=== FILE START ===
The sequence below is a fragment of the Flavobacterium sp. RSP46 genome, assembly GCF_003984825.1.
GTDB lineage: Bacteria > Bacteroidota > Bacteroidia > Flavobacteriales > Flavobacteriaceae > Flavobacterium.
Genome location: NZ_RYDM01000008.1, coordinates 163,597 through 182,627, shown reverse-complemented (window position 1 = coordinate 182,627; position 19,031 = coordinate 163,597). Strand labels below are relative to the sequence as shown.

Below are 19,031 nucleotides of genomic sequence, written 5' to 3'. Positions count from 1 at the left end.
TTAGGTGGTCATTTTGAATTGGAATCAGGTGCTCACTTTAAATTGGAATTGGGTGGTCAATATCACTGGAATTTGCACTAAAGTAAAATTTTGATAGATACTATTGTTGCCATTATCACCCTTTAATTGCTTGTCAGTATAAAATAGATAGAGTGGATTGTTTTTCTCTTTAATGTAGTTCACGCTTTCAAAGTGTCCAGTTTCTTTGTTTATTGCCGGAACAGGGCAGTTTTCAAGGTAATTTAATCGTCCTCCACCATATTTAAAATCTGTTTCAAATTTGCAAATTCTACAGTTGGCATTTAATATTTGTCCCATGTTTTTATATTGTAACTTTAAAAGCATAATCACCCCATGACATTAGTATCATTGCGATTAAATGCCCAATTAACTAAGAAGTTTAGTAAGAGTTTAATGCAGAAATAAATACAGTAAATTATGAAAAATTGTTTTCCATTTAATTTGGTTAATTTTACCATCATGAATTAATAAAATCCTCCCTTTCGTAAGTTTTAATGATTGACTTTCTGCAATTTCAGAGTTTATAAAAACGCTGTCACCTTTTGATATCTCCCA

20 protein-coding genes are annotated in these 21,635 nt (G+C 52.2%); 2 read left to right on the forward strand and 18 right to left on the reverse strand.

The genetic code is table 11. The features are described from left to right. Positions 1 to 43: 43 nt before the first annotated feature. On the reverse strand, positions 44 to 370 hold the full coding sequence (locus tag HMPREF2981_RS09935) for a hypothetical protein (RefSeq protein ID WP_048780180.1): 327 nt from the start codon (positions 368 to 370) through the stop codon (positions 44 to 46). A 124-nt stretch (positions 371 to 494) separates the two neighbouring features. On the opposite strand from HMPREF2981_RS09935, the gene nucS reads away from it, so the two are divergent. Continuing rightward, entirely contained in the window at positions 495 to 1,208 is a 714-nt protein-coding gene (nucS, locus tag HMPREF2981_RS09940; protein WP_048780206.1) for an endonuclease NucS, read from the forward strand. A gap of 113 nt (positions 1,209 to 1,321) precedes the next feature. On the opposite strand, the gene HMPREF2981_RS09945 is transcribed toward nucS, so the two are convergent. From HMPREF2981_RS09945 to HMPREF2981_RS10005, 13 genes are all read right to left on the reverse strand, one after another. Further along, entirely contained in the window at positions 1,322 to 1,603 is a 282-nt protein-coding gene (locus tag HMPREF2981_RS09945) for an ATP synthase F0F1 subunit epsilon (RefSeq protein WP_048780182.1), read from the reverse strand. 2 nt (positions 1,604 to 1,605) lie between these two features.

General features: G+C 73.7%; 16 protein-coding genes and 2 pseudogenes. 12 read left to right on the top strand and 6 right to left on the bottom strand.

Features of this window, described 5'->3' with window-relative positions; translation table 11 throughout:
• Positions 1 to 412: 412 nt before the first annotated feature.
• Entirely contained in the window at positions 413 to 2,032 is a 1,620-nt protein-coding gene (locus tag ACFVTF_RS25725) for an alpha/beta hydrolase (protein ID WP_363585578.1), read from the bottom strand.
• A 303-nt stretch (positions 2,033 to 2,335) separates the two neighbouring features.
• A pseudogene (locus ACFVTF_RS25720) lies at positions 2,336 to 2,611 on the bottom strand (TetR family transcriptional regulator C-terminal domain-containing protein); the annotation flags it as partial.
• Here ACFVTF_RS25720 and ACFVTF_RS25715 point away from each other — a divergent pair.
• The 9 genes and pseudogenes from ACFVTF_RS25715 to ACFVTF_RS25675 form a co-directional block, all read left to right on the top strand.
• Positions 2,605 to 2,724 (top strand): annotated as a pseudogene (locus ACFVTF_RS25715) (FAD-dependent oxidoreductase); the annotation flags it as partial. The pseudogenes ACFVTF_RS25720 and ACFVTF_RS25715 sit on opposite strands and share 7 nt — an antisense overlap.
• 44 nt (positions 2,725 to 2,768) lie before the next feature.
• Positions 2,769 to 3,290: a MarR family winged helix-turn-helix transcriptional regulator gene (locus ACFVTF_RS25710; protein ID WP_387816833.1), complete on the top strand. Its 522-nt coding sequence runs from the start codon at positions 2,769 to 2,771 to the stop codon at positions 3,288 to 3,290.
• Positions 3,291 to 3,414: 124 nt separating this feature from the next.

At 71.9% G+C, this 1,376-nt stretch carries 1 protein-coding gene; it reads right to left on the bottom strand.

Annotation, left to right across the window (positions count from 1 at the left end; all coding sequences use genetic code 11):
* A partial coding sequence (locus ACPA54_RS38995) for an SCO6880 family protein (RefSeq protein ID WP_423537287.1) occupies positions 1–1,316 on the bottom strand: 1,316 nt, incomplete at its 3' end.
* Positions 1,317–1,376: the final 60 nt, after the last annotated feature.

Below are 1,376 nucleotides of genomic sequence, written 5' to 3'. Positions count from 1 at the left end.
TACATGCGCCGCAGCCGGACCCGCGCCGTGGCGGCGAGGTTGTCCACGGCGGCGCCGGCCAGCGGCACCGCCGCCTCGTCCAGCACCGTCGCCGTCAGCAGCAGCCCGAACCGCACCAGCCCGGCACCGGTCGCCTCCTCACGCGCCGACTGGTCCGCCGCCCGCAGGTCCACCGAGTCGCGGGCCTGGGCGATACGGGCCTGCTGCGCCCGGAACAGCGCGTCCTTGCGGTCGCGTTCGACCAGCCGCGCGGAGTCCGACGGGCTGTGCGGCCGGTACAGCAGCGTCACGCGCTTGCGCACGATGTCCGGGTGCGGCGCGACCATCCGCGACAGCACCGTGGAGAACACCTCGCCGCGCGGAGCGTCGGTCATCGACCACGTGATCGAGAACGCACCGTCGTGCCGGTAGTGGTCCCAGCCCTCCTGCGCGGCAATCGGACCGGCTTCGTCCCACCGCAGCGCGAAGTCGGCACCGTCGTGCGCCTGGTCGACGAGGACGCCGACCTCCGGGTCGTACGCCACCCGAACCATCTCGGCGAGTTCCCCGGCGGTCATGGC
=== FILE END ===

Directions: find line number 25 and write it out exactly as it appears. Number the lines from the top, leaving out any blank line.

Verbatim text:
TACATGCGCCGCAGCCGGACCCGCGCCGTGGCGGCGAGGTTGTCCACGGCGGCGCCGGCCAGCGGCACCGCCGCCTCGTCCAGCACCGTCGCCGTCAGCAGCAGCCCGAACCGCACCAGCCCGGCACCGGTCGCCTCCTCACGCGCCGACTGGTCCGCCGCCCGCAGGTCCACCGAGTCGCGGGCCTGGGCGATACGGGCCTGCTGCGCCCGGAACAGCGCGTCCTTGCGGTCGCGTTCGACCAGCCGCGCGGAGTCCGACGGGCTGTGCGGCCGGTACAGCAGCGTCACGCGCTTGCGCACGATGTCCGGGTGCGGCGCGACCATCCGCGACAGCACCGTGGAGAACACCTCGCCGCGCGGAGCGTCGGTCATCGACCACGTGATCGAGAACGCACCGTCGTGCCGGTAGTGGTCCCAGCCCTCCTGCGCGGCAATCGGACCGGCTTCGTCCCACCGCAGCGCGAAGTCGGCACCGTCGTGCGCCTGGTCGACGAGGACGCCGACCTCCGGGTCGTACGCCACCCGAACCATCTCGGCGAGTTCCCCGGCGGTCATGGC